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Release of mind

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  • pgd2507
    Dear Mahinda, Nina, Piya and others, I have often come across the term release of mind in sutta translations. what exactly does it mean? what Pali words are
    Message 1 of 5 , Apr 15, 2008
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      Dear Mahinda, Nina, Piya and others,

      I have often come across the term "release of mind" in sutta
      translations. what exactly does it mean? what Pali words are used to
      mean this term? how does the Buddha define / explain this term?

      My understanding (and I could be entirely wrong) has been that mind by
      its very nature is desire and discontent or in other words is
      synonymous with desire and discontent. Consequently, "release of mind"
      would mean entering from a state of mind to a state of no mind. Am I
      making sense...

      Kindly help / guide.

      with metta,
      PG
    • Nina van Gorkom
      Dear pg Dave, ... Release of mind, ceto vimutti. We find this term together with pa~n~naa vimutti. When described as anaasava, cankerless, they are two aspects
      Message 2 of 5 , Apr 17, 2008
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        Dear pg Dave,
        Op 16-apr-2008, om 5:39 heeft pgd2507 het volgende geschreven:

        > I have often come across the term "release of mind" in sutta
        > translations. what exactly does it mean? what Pali words are used to
        > mean this term? how does the Buddha define / explain this term?
        >
        > My understanding (and I could be entirely wrong) has been that mind by
        > its very nature is desire and discontent or in other words is
        > synonymous with desire and discontent. Consequently, "release of mind"
        > would mean entering from a state of mind to a state of no mind. Am I
        > making sense...
        -------
        Release of mind, ceto vimutti. We find this term together with
        pa~n~naa vimutti.
        When described as anaasava, cankerless, they are two aspects of the
        arahat's deliverance. Quote from <The Jhaanas>, Ven. Henepola
        Gunaratana (Wheel no 351-353): <Liberation of mind signifies the
        release of mind from craving and its associated defilements,
        liberation by wisdom the release from ignorance>.
        In the highest sense ceto vimutti is the samaadhi, concentration,
        accompanying the magga-citta of the arahat and pa~n~naa vimutti is
        the wisdom accompanying the fruition-consciousness of the arahat.
        The term mind would suggest a lasting consciousness, but in fact
        there are only many different types of cittas arising one at a time,
        succeeding one another from birth to death. The arahat who has
        eradicated all defilements does not have to be reborn, and his cuti-
        citta is not succeeded by rebirth-consciousness. He is freed from the
        cycle.
        Now we are not freed, we are enslaved by ignorance and all other
        defilements. When we begin to know the truth about the mental
        phenomena and physical phenomena of our life, there is already a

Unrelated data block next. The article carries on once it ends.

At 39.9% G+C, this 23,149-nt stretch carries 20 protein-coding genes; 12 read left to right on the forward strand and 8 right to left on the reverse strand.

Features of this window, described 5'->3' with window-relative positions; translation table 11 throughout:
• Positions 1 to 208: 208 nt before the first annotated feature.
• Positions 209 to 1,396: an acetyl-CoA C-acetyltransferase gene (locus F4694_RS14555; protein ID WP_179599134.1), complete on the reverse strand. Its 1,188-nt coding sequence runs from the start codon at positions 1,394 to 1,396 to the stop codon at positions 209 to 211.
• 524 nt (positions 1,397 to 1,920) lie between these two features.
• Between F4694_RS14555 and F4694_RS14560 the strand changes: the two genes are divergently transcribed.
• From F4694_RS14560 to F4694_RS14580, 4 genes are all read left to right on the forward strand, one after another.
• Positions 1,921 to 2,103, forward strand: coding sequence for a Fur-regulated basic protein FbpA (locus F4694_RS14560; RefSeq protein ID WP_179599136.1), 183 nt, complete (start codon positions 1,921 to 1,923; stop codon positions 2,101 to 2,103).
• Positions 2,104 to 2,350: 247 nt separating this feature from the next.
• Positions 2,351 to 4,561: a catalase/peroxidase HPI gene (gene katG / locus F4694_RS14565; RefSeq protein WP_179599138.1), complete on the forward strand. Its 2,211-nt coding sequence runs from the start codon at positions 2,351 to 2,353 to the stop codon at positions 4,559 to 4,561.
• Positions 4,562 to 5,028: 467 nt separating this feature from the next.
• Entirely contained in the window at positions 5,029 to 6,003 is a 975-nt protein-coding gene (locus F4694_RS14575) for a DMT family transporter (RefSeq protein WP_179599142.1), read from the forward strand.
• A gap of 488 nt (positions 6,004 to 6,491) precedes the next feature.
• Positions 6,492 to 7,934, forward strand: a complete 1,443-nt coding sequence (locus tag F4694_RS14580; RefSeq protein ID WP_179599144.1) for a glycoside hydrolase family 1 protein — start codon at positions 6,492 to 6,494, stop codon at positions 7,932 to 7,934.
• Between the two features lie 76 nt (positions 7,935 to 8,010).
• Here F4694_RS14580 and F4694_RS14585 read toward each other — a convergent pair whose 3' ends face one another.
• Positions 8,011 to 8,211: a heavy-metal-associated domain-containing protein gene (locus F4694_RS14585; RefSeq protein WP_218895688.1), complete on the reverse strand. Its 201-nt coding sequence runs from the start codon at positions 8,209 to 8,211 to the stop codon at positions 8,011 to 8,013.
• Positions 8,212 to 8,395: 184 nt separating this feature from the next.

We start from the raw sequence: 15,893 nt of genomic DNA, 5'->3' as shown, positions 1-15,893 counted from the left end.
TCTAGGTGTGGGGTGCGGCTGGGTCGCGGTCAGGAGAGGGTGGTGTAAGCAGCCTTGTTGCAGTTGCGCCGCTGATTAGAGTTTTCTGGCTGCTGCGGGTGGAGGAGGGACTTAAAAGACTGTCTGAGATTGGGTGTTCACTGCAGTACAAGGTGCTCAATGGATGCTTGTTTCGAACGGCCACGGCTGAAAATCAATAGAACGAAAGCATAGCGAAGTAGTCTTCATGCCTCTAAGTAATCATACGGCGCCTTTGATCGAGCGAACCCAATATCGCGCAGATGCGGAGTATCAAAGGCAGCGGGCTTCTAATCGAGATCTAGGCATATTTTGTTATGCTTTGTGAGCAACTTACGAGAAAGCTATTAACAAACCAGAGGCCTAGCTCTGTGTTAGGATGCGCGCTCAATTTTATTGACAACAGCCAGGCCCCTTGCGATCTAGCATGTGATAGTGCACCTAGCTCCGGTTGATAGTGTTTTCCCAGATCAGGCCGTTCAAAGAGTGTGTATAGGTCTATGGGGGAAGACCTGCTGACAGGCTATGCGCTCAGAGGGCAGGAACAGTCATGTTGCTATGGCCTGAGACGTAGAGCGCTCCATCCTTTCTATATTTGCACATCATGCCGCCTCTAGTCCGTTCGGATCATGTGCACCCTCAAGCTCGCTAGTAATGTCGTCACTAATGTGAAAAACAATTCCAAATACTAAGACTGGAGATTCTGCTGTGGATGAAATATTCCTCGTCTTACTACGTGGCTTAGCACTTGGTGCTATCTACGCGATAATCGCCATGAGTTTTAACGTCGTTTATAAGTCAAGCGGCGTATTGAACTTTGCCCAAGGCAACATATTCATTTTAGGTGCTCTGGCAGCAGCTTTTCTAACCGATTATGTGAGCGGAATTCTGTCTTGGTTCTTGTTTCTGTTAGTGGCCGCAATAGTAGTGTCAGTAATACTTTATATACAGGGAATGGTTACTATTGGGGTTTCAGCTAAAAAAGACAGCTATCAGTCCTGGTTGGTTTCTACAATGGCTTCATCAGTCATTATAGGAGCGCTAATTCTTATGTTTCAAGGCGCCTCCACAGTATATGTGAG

degree of release; we shall become free from wrong view. We cannot
        make cittas arise at will, they arise because of their own
        conditions, they have no owner, np possessor. Ignorance covers up the
        truth, but through pa~n~naa we can learn that it is not I who sees,
        but citta that sees, not I who hears, but citta that hears, not I who
        is attached, but citta accompanied by lobha. Developing understanding
        of whatever dhamma arises now is the development of the eightfold
        Path leading to complete freedom.
        Nina.



        [Non-text portions of this message have been removed]
      • P G Dave
        many thanks, nina. with metta PG _______________________________________ ... [Non-text portions of this message have been removed]
        Message 3 of 5 , Apr 21, 2008
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          many thanks, nina.

          with metta
          PG
          _______________________________________


          On 4/17/08, Nina van Gorkom <vangorko@...> wrote:
          >
          > Dear pg Dave,
          > Op 16-apr-2008, om 5:39 heeft pgd2507 het volgende geschreven:
          >
          > > I have often come across the term "release of mind" in sutta
          > > translations. what exactly does it mean? what Pali words are used to
          > > mean this term? how does the Buddha define / explain this term?
          > >
          > > My understanding (and I could be entirely wrong) has been that mind by
          > > its very nature is desire and discontent or in other words is
          > > synonymous with desire and discontent. Consequently, "release of mind"
          > > would mean entering from a state of mind to a state of no mind. Am I
          > > making sense...
          > -------
          > Release of mind, ceto vimutti. We find this term together with
          > pa~n~naa vimutti.
          > When described as anaasava, cankerless, they are two aspects of the
          > arahat's deliverance. Quote from <The Jhaanas>, Ven. Henepola
          > Gunaratana (Wheel no 351-353): <Liberation of mind signifies the
          > release of mind from craving and its associated defilements,
          > liberation by wisdom the release from ignorance>.
          > In the highest sense ceto vimutti is the samaadhi, concentration,
          > accompanying the magga-citta of the arahat and pa~n~naa vimutti is
          > the wisdom accompanying the fruition-consciousness of the arahat.
          > The term mind would suggest a lasting consciousness, but in fact
          > there are only many different types of cittas arising one at a time,
          > succeeding one another from birth to death. The arahat who has
          > eradicated all defilements does not have to be reborn, and his cuti-
          > citta is not succeeded by rebirth-consciousness. He is freed from the
          > cycle.
          > Now we are not freed, we are enslaved by ignorance and all other
          > defilements. When we begin to know the truth about the mental
          > phenomena and physical phenomena of our life, there is already a
          > degree of release; we shall become free from wrong view. We cannot
          > make cittas arise at will, they arise because of their own
          > conditions, they have no owner, np possessor. Ignorance covers up the
          > truth, but through pa~n~naa we can learn that it is not I who sees,